### GMAT Practice Question Source:

### Difficulty: Sub-600 Level

### GMAT Study Guide Module:

### GMAT Timing Tips:

Even though this is a relatively easy question, it gives us the opportunity to practice a number of my GMAT timing tips (the links below include growing lists of questions that you can use to practice each tip):

**Rate problems: Use D = R x T and W = R x T**

In statement 2, we can write W = Rc * Tc, where Rc is the combined rate and Tc is the combined time. We could even just write 12 in the place of Tc, because we are given the combined time.

**Set the amount of work equal to 1 for a single job**

In the above equation, we can just set W = 1 because we are talking about completing a single job.

**Add rates when they are simultaneous**

If Rr and Rs are the rates of machines R and S, respectively, then the combined rate Rc = Rr + Rs. because the machines are working together simultaneously.

**Rate and time are reciprocals of each other for a single job**

Notice that we are solving for the time it takes machine R to do the job alone. Let’s call this Tr, and call the time it takes machine S to do the job alone Ts. Because we’re talking about completing a single job, rate and time are reciprocals of each other, so Rr = 1/Tr and Rs = 1/Ts.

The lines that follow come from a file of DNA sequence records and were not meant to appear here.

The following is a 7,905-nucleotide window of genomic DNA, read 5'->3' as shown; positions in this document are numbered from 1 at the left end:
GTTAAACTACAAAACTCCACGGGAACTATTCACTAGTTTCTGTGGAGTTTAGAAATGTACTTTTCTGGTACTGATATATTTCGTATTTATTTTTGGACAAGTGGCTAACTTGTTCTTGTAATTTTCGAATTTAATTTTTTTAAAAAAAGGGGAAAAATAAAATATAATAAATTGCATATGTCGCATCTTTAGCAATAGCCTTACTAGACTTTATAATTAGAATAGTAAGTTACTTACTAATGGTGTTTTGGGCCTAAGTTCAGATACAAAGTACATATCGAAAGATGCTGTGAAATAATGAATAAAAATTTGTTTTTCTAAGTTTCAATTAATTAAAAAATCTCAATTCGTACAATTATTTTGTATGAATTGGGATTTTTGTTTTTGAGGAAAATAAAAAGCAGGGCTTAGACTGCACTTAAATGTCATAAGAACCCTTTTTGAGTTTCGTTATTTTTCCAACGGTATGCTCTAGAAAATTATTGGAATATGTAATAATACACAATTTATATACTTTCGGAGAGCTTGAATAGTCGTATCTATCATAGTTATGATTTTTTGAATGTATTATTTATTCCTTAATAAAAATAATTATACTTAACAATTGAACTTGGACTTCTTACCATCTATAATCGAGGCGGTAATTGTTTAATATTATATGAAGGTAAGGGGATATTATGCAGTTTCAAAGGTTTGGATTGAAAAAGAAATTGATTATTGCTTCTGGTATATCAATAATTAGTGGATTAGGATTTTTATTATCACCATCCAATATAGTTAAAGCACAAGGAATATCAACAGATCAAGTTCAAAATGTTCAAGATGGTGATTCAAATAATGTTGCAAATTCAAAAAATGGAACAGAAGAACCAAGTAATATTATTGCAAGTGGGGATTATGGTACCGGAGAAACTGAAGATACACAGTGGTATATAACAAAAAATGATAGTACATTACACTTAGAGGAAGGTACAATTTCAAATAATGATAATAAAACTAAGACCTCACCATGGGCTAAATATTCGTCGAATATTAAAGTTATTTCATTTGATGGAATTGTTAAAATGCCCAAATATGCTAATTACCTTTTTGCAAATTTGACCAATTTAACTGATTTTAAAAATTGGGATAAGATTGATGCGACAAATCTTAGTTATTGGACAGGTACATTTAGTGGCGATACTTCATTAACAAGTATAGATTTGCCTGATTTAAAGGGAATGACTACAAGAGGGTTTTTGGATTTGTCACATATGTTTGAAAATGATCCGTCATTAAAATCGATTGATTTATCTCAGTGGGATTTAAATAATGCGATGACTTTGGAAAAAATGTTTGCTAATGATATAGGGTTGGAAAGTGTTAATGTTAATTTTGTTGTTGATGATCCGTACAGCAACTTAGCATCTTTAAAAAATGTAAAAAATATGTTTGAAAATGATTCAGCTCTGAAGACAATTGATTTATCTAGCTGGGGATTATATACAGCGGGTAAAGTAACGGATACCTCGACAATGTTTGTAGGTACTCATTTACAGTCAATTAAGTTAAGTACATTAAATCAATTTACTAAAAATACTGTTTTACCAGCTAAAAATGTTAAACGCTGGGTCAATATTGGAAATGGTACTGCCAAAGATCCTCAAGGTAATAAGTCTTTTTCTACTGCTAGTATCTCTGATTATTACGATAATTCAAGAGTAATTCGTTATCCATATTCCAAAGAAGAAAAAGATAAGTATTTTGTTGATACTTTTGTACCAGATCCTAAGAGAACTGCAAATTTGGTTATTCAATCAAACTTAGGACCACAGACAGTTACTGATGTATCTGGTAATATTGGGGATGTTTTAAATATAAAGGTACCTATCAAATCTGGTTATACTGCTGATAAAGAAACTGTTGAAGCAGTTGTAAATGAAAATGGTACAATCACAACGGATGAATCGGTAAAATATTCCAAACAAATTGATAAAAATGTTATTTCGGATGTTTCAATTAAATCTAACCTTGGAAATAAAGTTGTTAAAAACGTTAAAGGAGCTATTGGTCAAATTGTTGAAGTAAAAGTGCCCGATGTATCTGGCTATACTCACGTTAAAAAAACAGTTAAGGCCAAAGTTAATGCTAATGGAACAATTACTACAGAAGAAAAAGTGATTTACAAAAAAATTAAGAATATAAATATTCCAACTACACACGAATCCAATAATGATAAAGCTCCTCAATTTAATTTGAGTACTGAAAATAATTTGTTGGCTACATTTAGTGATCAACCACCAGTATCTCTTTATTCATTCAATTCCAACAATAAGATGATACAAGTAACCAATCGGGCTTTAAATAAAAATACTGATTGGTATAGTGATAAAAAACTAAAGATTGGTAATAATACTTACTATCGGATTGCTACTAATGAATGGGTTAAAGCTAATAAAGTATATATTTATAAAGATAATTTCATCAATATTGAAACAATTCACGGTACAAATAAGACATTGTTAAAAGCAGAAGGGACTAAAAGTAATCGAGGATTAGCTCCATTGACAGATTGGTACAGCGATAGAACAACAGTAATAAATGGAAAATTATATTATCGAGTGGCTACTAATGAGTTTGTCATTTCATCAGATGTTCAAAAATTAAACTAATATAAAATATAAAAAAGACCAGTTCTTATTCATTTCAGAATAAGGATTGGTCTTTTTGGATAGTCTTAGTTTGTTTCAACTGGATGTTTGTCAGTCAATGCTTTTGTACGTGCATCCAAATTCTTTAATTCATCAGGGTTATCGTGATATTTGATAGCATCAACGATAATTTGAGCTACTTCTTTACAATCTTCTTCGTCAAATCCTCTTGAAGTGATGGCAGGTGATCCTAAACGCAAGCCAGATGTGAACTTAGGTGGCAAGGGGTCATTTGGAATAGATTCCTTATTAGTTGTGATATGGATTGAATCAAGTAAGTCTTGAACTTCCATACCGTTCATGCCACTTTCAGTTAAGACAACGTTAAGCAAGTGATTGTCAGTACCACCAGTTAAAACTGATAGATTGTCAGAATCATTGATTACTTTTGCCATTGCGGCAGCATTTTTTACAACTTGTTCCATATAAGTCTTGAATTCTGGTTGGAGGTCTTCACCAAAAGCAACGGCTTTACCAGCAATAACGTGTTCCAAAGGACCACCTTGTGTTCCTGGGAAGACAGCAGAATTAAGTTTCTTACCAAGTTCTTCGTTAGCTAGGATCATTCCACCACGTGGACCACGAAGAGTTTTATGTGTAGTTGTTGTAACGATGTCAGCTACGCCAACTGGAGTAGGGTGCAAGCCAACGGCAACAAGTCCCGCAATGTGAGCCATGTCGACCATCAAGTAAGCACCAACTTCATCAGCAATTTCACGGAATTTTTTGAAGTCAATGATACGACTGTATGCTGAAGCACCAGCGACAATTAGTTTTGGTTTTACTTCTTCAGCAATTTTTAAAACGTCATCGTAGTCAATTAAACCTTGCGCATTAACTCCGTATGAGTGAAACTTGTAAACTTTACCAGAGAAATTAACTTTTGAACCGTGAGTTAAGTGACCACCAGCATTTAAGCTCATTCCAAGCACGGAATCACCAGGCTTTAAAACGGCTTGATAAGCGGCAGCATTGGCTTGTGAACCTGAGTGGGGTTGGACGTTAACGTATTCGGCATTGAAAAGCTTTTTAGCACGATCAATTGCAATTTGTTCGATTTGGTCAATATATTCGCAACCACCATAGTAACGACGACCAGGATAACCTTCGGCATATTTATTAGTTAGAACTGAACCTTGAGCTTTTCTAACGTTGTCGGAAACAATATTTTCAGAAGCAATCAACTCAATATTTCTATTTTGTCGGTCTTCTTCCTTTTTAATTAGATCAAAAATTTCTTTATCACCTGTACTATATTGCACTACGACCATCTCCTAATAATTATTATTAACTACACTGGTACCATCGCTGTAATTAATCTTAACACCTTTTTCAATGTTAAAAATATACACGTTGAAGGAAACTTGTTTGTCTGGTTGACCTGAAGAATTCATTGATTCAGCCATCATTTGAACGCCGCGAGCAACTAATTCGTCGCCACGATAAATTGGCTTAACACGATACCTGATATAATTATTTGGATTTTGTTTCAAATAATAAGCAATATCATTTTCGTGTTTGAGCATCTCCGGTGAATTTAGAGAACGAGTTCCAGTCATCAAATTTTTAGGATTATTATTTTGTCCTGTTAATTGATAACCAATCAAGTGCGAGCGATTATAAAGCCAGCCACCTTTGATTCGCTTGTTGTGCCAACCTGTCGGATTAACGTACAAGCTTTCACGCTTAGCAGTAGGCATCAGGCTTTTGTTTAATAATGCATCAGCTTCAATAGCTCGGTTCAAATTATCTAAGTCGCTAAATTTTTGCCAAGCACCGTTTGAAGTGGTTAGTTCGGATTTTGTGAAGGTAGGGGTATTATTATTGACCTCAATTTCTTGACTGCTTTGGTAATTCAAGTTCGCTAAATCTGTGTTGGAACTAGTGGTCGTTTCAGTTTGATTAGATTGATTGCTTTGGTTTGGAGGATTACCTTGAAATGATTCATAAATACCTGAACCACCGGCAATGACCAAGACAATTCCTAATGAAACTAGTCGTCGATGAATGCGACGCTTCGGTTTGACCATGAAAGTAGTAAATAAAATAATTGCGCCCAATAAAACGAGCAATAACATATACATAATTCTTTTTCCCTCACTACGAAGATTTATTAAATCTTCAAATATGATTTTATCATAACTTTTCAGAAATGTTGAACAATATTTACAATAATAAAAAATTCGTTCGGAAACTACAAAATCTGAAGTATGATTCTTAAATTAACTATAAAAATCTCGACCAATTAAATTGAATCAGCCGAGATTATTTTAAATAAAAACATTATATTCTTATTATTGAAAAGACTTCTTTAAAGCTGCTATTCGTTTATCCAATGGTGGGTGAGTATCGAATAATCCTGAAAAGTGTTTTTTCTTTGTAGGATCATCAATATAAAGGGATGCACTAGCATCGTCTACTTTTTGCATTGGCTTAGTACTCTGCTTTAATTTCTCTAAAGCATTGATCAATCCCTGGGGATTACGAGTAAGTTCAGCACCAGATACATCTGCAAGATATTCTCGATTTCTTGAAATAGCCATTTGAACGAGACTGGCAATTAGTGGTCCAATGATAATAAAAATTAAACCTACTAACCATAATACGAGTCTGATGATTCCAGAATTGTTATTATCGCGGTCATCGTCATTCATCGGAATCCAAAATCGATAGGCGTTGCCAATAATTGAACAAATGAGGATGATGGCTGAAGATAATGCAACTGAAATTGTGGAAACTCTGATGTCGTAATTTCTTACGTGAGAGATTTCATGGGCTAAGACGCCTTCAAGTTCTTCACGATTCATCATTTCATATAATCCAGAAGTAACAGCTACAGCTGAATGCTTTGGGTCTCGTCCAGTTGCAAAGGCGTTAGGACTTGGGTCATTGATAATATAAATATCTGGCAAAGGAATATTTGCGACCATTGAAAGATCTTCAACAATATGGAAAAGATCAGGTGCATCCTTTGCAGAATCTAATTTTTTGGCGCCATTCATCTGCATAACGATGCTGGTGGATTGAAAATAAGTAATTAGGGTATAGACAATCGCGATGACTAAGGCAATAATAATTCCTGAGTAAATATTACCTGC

**Check quickly if two answers are possible on Data Sufficiency questions**

If we plug all of the above back into our W = Rc * Tc equation, we get 1 = (1/Tr + 1/Ts) * 12. While we may not easily come up with values for Tr and Ts that satisfy this equation, we still might pretty quickly see that multiple values are possible for Tr (we could easily plug in two different values for Tr that are larger than 12, and we would be able to solve for a Ts in each case that would satisfy the equation). Similarly, for the equation that comes from statement 1 (Ts = 3/4 * Tr), for any value of Tr, we could come up with a value of Ts that works, so multiple possible values are possible for Tr.

**Only do math until you see you can get an answer on Data Sufficiency questions**

Once we get around to combining the equations for the 2 statements, the math could get messy. However, if we stop once we realize that we have a single equation with Tr, and that this is in a form where only 1 value of Tr is possible, then we don’t take any more time than is needed to see that both statements are sufficient together.

### Have a question that you want Jeff to answer about this GMAT practice question?

Ask your question in any of the following ways:

**GMAT Club**: See the full question and ask your question in this thread: Machine R and machine S work at their respective constant rates